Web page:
Rainwater Harvesting

Like a Doug fir forest, the Bullitt Center returns water to the soil and atmosphere.

  • The building will restore the historical relationship of water to the land by collecting rain, returning it to the earth and the atmosphere.
  • 61% of the water in a Douglas fir forest evaporates or infiltrates into the ground, similar to the grey-water treatment in the Bullitt Center.

The Bullitt Center is designed to help restore the ecological processes of the site back to they way they functioned hundreds of years ago when it was a Douglas fir forest.

Like a forest, the Bullitt Center must use only the water it can collect onsite.

Below the solar panels, a parapet roof captures rainwater and brings it to downspouts that carry the water to a 56,000-gallon, concrete cistern in the basement. On its way down, the water is funneled through a vortex filter, which removes large particulates. Next to the cistern is a “day-use tank” that holds 500 gallons of clean, potable water. To create the potable water, the rainwater is “ultra-filtered” through three ceramic filters, with the finest removing viruses. The rainwater is also passed under ultraviolet light and through activated charcoal and a small amount of chlorine is added. While chlorine is a toxic chemical, research showed examples of people getting sick from bacterial growth on faucet heads, so the team decided to use a small amount of chlorine – then remove it at the faucet head with activated charcoal – to protect public health.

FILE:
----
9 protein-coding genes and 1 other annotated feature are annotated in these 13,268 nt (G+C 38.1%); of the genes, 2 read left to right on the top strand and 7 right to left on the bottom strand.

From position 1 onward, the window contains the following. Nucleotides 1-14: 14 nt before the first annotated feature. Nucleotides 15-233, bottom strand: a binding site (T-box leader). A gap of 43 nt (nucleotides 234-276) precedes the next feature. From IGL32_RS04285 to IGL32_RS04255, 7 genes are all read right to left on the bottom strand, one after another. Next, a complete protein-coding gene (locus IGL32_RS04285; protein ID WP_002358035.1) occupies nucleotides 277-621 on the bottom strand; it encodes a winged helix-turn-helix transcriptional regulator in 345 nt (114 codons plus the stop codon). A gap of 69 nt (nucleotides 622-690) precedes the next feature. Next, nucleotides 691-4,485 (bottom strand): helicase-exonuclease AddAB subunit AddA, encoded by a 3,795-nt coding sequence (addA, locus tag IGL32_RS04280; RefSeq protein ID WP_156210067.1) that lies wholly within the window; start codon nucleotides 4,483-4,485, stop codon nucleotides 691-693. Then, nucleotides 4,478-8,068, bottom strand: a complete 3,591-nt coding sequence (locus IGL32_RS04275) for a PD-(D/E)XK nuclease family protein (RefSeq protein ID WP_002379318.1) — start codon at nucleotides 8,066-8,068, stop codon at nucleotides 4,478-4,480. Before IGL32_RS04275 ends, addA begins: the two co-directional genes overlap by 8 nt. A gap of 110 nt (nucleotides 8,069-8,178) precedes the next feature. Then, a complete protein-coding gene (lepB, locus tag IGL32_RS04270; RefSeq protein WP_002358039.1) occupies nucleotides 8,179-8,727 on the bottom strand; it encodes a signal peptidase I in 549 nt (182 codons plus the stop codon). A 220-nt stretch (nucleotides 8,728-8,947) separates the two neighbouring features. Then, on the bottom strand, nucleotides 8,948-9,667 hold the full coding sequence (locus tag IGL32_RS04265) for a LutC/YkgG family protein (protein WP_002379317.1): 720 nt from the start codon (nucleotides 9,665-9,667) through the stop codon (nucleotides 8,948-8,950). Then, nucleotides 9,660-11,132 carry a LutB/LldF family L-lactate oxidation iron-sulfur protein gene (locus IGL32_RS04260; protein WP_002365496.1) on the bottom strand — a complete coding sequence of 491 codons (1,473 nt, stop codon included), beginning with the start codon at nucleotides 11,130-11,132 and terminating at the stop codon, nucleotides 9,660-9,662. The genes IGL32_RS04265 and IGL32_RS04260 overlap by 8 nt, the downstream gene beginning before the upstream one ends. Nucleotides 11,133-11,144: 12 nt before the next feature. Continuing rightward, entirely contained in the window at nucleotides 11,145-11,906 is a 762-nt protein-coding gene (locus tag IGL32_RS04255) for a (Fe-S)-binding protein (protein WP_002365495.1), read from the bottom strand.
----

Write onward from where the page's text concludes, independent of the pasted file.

The rainwater harvesting is one of the final legal hurdles the Bullitt Center team must clear in order to be “net-zero” water.

The Bullitt Center is fully plumbed to provide its own water, but until regulators give final approval, water will be from the municipal water source.

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